Will you buy an L3 car?

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Recently, the German Federal Motor Transport Administration (KBA) approved Mercedes-Benz's L3 autonomous driving system to be on the road, which has become one of the hot topics in the automotive industry.

Recently, the German Federal Motor Transport Administration (KBA) approved Mercedes-Benz's L3 autonomous driving system to be on the road, which has become one of the hot topics in the automotive industry. In the past, many car companies have given up L3, and on the basis of promoting the popularization of L2 level driving assistance functions, they will invest more resources in L4 level autonomous driving.

But with the German government's liberalization of L3 level autonomous driving technology on the road, does it mean that car companies need to make a strategic adjustment in the autonomous driving technology route, put more resources into L3, and promote it simultaneously? The evolution of L4 level technology is worthy of our attention.

After all, what Mercedes-Benz is satisfied with is UN-R157 "Automatic Lane Keeping System", and the relevant contracting parties include EU countries, the United Kingdom, Japan, South Korea, Australia, etc. This will also allow future Mercedes-Benz models with L3 technology to be on the road in these countries. Obstacles cleared.

What can Mercedes-Benz L3 achieve?

According to related plans, Mercedes-Benz will start to deliver S-Class and EQS models equipped with Drive Pilot L3 autonomous driving functions in the first half of next year. According to the information disclosed by Mercedes-Benz, it has completed relevant tests on the 13,191 kilometers of highways in Germany, allowing drivers to turn on relevant L3 driving functions. At the same time, Mercedes-Benz is also carrying out extensive tests in the two major markets of China and the United States to prepare for the launch of L3 autonomous driving in these countries. Compared with previous test vehicles or demonstration operations such as Robotaxi, Mercedes-Benz Drive Pilot has reached the level of mass production in both hardware and software.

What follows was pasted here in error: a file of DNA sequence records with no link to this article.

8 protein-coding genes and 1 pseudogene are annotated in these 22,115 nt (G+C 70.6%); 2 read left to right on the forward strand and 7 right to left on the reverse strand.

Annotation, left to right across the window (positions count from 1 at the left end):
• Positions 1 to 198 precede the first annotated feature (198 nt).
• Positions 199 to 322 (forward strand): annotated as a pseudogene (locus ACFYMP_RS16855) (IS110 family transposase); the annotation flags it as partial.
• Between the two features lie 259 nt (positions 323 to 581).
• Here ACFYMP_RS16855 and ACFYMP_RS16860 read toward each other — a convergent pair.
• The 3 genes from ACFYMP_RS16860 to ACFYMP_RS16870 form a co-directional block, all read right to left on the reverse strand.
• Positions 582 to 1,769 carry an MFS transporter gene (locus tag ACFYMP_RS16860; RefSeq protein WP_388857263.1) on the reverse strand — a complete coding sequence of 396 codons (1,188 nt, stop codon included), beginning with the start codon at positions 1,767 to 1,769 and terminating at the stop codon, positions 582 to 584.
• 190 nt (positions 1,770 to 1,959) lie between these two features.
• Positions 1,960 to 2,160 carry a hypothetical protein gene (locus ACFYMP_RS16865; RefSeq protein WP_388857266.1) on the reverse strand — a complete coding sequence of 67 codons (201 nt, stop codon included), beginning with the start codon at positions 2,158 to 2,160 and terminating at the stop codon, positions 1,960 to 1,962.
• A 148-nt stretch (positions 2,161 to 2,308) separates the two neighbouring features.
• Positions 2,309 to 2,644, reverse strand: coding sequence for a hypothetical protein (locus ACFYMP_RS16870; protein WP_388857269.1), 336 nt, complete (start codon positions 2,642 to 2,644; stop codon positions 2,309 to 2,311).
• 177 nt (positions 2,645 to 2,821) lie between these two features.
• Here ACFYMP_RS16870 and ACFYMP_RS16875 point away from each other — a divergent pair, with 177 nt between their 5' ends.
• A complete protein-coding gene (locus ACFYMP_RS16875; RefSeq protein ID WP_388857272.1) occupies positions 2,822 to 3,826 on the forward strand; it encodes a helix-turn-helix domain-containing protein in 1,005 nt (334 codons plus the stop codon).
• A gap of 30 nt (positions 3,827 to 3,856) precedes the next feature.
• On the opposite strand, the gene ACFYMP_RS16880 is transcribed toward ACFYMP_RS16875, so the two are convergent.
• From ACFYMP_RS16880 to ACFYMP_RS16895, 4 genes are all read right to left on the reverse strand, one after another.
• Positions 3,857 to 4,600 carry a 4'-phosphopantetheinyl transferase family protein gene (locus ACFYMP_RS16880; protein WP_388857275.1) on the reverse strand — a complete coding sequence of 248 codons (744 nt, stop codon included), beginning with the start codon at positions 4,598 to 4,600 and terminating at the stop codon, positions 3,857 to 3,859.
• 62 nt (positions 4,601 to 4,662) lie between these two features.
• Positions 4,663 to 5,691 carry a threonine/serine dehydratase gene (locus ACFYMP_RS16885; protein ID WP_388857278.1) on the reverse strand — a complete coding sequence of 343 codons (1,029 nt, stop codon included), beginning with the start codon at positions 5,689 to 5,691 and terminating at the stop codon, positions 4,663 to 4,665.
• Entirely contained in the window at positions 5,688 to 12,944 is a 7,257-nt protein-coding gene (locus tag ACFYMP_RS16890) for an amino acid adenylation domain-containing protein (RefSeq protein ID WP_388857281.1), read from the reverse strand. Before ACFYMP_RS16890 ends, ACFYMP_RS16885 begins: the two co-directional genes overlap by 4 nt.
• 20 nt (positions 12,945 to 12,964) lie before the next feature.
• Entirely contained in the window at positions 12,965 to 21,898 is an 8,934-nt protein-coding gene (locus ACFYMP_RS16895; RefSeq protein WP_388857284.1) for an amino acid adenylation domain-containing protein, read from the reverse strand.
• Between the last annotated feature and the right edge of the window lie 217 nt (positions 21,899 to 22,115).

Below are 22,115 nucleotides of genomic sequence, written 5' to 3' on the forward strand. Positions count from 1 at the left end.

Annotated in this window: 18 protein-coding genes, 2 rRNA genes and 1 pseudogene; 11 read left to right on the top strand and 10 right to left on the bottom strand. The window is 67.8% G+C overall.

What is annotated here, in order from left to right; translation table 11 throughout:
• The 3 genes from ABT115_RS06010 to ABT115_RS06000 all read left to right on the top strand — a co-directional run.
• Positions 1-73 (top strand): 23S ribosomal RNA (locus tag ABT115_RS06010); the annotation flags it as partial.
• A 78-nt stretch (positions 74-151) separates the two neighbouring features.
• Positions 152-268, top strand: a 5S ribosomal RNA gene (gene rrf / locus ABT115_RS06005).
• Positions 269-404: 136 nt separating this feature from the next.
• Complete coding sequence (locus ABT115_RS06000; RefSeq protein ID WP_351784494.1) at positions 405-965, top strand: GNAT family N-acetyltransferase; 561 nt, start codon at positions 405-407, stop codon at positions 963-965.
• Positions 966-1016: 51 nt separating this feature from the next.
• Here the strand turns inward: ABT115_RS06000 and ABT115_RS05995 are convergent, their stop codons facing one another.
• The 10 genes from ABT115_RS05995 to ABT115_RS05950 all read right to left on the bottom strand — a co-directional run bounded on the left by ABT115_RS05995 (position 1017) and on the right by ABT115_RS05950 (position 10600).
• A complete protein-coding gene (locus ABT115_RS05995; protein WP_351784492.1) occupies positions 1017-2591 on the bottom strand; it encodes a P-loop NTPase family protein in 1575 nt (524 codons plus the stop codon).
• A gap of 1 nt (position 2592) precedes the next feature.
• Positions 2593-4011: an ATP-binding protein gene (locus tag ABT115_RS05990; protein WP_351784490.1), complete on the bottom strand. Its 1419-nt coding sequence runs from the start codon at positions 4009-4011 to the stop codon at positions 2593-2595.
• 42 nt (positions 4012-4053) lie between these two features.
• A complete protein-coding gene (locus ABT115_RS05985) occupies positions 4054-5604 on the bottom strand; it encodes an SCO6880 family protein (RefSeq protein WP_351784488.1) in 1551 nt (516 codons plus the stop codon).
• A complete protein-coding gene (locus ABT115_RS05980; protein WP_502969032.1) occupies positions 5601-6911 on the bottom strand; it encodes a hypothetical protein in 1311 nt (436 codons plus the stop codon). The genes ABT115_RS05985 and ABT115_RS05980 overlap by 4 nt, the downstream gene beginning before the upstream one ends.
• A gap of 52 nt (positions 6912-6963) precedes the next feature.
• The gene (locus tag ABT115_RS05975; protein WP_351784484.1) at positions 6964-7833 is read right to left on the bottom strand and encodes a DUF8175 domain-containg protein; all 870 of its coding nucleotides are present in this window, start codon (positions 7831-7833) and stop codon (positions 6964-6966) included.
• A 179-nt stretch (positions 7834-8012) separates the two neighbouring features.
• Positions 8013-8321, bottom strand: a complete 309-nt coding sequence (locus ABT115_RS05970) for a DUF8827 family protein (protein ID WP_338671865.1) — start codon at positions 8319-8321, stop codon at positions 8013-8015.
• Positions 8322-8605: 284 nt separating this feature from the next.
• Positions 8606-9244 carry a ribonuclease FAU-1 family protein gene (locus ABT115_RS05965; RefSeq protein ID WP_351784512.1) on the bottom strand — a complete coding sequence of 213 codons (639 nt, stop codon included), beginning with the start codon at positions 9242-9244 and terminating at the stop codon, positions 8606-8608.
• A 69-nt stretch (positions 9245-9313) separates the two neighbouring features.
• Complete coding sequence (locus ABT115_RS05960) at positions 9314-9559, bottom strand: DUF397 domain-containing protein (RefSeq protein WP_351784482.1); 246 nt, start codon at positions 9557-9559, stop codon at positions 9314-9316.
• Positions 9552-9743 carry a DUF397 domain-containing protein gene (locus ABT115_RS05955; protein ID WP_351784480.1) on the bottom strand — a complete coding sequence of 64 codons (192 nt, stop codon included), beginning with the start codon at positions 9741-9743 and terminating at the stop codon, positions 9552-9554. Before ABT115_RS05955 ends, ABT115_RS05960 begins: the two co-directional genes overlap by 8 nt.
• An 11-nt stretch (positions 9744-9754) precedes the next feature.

On the S-class and EQS models, when entering the L3 autonomous driving state, the driver can free his hands and feet, and his eyes can also leave the road. This means that it can be used for office or entertainment by using the central control screen. However, reading books and newspapers and playing with mobile phones that need to be used in the car are not allowed. This is actually related to the conditions set by the L3 level autopilot software behind it: when the L3 autopilot software is unable to cope with the current situation, it requires the driver to complete the relevant takeover within 10 seconds. If you are reading a book or playing on a mobile phone, it will be difficult to complete the takeover within this period of time.

However, in addition to entertainment activities in the car, relevant regulations also limit the maximum speed of L3 autonomous driving to less than 60km/h. Once this speed is exceeded, the vehicle will automatically return to L2 automatic driving. Or when the vehicle encounters more complicated working conditions and the on-board L3 level automatic driving system cannot handle related actions, the vehicle will also actively prompt the driver to take over. When the driver is unable to take over, the vehicle will gradually slow down until it stops and actively call for rescue.

The boundary between L3 and L4 continues to blur

Although the relevant standards have a clear distinction between L3 and L4, as the cost of hardware including lidar continues to decline, and the computing power of the chip is also rising, in fact, the hardware differences between L2, L3, and even L4 level autopilot It is shrinking. Many OEMs have deliberately reserved hardware-level redundancy in the product design stage, and through later software upgrades, they can help vehicles achieve L4 level automatic driving to prepare and prepare. So from this point of view, L3 is nothing more than an upgrade of better L2 driver assistance functions.

Therefore, the development of L3 technology by OEMs, to a certain extent, is also continuous accumulation and optimization for the research and development of their own high-level autonomous driving technology. Therefore, there is no such thing as a waste of developing L3 technology. Perhaps in the future, a more reasonable or feasible situation should be that L4 will be the first to be applied in a specific working condition such as expressway or parking; while in a more complex working condition such as city, L3 or lower L2 will be the mainstream.

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